My point about comparing ecx to 0 was that it doesn't make sense to compare the address against zero to find the end of a string. It's the value stored at that address that should be compared against 0. –  Michael Mar 28 '13 at 18:23
    
Well here was my plan, I would make ecx the pointer to the first letter by assigning it hello. Then I would assign it ecx+1 every time to increment it, I was using eax because I don't really know what format it wants the offset in. I didn't know int 80h clobbered the registers though, I assumed it backed them up to the stack beforehand. –  GRAYgoose124 Mar 28 '13 at 18:34
    
Also, it was probably just a typo where I meant to put cmp [ecx], 0. As the other answerer pointed out, I shouldn't be asking questions here just because I don't have access to the resources to do it myself. The biggest difficulty of Assembly is knowing all the nooks and crannies. –  GRAYgoose124 Mar 28 '13 at 18:41

Several problems.

First:

  mov eax, [i]

i is a byte variable, but the instruction reads 4 bytes from its location.

  inc dword [i]

i is a byte variable, but the instruction increments a 4-byte value at its location.

Second (I think):

What is going to be in ecx after this instruction

  lea ecx, [ecx+eax]

executes the 2nd time? Is it still going to be a valid address pointing into hello?

And btw, learn to use the debugger. It's about the time.

share|improve this answer
    
I know perfectly well how to use a debugger, but I am doing this entirely on Ideone.com. I am at school and do not have access to a Linux machine. Also, lea ecx, [ecx+eax] was not the original function, it used to be lea ecx, [hello+eax] and I changed it without any seemingly side effects. It still crashed with lea ecx, [hello+eax] I put inc dword [i] because I was unsure if it mattered, since it would only touch the lowest byte anyways. –  GRAYgoose124 Mar 28 '13 at 18:12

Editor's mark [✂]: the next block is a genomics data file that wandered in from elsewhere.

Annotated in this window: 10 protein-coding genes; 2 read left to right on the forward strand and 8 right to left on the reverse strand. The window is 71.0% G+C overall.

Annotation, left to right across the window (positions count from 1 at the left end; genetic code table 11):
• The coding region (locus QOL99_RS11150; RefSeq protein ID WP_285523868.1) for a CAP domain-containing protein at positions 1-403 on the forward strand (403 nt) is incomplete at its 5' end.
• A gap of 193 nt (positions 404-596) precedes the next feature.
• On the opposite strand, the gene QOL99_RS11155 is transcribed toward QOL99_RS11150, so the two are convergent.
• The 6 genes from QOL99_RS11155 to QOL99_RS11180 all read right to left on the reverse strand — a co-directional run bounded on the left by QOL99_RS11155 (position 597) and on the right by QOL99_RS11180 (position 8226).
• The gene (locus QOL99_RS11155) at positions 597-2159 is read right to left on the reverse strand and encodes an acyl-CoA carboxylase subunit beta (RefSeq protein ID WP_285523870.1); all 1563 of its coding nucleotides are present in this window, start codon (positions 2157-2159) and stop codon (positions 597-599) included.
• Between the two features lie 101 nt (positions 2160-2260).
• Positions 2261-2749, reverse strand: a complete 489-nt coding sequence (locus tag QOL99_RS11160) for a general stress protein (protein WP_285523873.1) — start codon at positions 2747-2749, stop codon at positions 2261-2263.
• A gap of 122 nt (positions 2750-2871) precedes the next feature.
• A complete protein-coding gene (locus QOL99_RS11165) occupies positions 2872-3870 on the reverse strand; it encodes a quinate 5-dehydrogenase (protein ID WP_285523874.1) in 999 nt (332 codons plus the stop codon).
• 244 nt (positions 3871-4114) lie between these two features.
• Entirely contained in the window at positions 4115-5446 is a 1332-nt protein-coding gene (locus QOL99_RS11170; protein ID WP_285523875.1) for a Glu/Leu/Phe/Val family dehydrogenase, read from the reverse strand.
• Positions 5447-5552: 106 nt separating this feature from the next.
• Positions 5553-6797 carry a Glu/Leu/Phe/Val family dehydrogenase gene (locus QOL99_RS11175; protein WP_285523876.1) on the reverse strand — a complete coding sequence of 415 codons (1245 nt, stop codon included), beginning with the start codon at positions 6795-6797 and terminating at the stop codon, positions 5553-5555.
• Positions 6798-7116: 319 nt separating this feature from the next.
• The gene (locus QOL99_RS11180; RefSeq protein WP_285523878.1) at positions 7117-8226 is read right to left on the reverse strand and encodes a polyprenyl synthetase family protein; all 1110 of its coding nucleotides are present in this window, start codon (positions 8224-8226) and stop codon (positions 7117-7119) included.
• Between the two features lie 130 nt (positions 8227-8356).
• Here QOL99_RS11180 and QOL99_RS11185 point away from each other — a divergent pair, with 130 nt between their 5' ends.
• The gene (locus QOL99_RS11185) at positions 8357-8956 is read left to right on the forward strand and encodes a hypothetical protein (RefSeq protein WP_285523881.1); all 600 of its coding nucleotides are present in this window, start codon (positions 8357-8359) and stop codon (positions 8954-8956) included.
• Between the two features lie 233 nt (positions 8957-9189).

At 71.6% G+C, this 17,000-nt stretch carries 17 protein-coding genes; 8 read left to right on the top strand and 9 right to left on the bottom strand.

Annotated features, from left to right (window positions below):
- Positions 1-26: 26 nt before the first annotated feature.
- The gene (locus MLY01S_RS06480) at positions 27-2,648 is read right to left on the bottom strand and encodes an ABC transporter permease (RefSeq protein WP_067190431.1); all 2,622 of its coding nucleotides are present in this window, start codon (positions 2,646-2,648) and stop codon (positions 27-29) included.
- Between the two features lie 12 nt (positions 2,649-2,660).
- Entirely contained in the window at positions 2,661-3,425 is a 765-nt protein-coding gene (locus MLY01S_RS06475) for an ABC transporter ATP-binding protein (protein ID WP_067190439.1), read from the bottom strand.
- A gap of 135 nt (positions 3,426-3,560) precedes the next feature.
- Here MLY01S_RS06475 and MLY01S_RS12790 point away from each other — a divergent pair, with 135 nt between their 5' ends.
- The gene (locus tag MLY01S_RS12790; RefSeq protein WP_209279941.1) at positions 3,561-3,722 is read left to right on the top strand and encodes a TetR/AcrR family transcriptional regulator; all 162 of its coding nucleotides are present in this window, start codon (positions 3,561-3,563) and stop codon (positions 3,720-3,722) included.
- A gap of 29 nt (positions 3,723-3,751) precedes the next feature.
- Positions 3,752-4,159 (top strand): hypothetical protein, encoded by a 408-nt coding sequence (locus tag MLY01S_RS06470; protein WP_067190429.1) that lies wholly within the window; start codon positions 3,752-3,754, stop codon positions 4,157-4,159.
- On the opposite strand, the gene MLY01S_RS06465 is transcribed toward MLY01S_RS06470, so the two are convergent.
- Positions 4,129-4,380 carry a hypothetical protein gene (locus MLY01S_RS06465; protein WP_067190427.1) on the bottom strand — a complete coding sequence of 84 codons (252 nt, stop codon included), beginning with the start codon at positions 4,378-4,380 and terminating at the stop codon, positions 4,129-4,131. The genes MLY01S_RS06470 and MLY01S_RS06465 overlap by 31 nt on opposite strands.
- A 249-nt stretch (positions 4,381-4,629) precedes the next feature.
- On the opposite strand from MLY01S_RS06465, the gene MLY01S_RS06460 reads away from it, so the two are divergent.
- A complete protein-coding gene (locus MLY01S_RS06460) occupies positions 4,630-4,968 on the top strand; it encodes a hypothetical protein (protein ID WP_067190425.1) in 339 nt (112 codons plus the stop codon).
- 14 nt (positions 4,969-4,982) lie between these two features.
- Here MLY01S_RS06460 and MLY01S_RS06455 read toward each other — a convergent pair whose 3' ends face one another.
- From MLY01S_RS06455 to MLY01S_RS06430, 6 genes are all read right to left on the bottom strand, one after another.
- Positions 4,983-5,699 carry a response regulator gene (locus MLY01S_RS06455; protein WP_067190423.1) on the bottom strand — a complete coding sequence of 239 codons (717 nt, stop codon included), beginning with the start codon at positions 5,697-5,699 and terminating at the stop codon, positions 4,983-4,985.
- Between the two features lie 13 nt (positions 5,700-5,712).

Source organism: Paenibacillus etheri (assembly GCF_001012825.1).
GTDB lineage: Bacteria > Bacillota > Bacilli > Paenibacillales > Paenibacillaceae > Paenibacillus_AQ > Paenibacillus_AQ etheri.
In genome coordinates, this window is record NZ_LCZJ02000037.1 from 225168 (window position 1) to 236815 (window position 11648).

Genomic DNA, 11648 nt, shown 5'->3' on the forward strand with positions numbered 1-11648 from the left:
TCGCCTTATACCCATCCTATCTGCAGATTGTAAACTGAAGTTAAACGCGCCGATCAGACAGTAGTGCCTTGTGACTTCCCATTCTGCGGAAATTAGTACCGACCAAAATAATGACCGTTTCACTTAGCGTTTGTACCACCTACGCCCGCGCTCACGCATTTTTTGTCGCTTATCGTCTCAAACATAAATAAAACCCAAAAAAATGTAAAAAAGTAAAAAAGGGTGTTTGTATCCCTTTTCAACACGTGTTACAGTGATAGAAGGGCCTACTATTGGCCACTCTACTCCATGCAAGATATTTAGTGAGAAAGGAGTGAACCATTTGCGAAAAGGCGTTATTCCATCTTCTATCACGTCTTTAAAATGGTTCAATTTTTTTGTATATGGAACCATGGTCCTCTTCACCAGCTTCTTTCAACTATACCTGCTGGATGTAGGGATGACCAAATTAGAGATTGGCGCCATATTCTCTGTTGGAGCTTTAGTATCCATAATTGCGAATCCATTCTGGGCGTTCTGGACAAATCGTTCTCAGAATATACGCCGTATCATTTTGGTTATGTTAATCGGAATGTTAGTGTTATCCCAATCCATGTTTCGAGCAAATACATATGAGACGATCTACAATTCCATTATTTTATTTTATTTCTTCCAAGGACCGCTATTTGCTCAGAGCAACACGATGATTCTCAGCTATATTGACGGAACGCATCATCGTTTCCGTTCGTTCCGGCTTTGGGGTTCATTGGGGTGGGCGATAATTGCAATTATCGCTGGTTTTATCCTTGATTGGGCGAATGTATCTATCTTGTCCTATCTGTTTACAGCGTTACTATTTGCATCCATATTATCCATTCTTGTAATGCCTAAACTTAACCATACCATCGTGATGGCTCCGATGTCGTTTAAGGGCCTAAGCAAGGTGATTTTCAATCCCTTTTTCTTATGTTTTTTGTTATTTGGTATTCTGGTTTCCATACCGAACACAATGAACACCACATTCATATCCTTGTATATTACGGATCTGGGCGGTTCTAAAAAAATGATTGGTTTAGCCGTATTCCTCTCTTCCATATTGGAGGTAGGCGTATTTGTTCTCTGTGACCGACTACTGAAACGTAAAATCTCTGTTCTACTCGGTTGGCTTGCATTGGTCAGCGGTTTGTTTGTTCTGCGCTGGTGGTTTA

So, just because you don't have access to a machine with a debugger, you want us to debug your stuff for you? And it's urgent, I suppose? –  Alexey Frunze Mar 28 '13 at 18:20
    
Btw, even if value-wise only one byte is modified, the CPU checks that it can access the entire dword. So, you shouldn't do that sort of thing unless running a risk of crashing is OK with you. –  Alexey Frunze Mar 28 '13 at 18:29
    
Sorry for being short, I was rushed. You're completely right, I was impatient. Anyways, in lea ecx, [ecx+eax] eax was supposed to be one. I was using eax because I didn't know what exactly the offset had to be in terms of storage type. I was expecting it to load ecx+1 into ecx and then it would load ecx+1+1 (where the first +1 was the result of the previous operation) I'm not really sure what I was doing. Thanks for the help. –  GRAYgoose124 Mar 28 '13 at 18:38

Your Answer

 
discard

By posting your answer, you agree to the privacy policy and terms of service.

Not the answer you're looking for? Browse other questions tagged or ask your own question.